jpknegtel 3 years ago Need to use the binomal therom to expand (1+2x)/(1-2x) Not sure where to start to get it into the right format.

1. jpknegtel

$(1+2x)/(1-2x)$

2. jpknegtel

Oh. Need to go up too and including the term $x ^{2}$

3. King

so its x^2+2x+1/1-2x?

4. jpknegtel

Could you explain the steps? thank you very much for your timee!

5. Zed

Is that $(1+2x) \times (1-2x)$ or $\frac{(1+2x)}{(1-2x)}$?

6. jpknegtel

I have been trying to do those Fractions but am unable to do it! Soo fustrating! Yes it is the the (1+2x) over (1-2x)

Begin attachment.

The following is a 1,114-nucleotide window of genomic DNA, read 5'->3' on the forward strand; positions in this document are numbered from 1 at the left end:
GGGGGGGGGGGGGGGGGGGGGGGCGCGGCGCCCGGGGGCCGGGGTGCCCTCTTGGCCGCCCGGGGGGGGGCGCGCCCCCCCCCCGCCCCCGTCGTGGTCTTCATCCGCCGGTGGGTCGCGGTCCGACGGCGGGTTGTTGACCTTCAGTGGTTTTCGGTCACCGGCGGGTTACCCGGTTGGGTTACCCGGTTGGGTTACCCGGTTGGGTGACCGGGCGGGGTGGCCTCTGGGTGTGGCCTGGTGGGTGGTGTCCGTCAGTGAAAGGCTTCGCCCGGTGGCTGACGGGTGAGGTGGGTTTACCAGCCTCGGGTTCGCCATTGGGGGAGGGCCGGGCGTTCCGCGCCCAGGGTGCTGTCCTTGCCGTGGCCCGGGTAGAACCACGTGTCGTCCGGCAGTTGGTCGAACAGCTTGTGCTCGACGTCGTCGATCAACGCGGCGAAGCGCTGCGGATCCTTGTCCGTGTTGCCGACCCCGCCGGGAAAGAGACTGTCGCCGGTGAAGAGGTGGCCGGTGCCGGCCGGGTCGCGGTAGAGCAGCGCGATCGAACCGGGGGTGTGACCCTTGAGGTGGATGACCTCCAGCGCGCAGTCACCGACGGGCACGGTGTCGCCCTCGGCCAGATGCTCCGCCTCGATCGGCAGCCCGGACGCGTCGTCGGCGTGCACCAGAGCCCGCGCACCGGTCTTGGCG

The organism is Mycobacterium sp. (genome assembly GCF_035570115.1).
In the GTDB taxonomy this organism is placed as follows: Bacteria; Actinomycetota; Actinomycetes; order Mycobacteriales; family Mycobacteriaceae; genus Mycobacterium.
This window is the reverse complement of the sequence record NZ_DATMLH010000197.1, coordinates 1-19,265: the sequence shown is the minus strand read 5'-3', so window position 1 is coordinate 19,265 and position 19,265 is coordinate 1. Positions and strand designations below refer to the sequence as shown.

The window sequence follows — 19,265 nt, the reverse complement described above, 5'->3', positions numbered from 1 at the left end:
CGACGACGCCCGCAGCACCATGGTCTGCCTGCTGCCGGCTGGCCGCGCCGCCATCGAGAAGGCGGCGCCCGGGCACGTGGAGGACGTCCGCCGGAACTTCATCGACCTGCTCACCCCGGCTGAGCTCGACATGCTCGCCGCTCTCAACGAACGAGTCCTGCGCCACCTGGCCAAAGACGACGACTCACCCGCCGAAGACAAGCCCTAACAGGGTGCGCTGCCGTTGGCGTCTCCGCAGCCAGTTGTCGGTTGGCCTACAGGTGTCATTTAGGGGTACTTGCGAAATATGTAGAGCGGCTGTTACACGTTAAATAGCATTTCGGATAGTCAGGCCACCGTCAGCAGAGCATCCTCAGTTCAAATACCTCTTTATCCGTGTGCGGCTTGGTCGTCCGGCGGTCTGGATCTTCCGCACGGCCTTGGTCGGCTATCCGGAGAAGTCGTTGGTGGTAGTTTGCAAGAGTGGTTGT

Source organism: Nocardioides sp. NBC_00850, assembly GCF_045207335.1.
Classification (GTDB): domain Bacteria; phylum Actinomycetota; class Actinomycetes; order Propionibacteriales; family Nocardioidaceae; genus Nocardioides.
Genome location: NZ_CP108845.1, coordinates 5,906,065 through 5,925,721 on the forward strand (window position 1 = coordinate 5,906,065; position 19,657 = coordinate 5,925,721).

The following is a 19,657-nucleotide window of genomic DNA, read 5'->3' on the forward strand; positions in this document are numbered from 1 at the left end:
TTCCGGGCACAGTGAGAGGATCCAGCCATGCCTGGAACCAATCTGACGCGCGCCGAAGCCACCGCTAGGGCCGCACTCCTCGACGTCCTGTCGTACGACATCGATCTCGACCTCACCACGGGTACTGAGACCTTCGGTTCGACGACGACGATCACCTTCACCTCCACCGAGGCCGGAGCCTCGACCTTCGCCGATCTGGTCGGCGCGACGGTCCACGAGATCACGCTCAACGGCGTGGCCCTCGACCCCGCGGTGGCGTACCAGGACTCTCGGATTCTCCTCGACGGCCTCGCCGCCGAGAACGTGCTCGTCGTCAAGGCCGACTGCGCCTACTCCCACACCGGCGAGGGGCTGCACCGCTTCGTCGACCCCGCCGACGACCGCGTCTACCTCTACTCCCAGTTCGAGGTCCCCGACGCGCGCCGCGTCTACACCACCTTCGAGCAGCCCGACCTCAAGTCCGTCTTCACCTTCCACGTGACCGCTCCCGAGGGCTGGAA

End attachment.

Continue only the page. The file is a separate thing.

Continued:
7. Zed

Okay give me a minute to work this out :)

8. jpknegtel

If it is any help the answer is $(1+2x)(1+2x+4x ^{2})$

9. y2o2

(1+2x) over (1-2x) can never be equal to (1+2x)(1+2x+4x²) and you can assure that by substitution.

10. Zed

$(1+2x)(1-2x)^{-1}=(1+2x)(1^{-1}+-1*1^{-1-1}*-2x+\frac{-1(-1-1)}{2} (1)^{-1-2}(2x)^2+...)$$=(1+2x)(1^{-1}+2x+\frac{-1(-2)}{2} (1)^{-3}*4x^2+...)$$=(1+2x)(1+2x+\frac{2}{2} *1*4x^2+...)$$=(1+2x)(1+2x+4x^2+...)$ This is from this rule $(a+b)^n=a^n+na^{n-1}b+\frac{n(n-1)}{2}a^{n-2}b^2+....$ Sorry it took so long :D

11. dumbcow

either the answer is wrong or you forgot something when posting the problem i agree with y2o2

12. Zed
13. dumbcow

@zed yes it becomes an infinite sum..is that the solution they are looking for? their answer stops after 4x^2

14. Zed

Yes they only had to do the terms until it reaches x^2 power

15. dumbcow

ok thanks for clearing it up :)

16. jpknegtel

Thank you very much guys! Clears things up!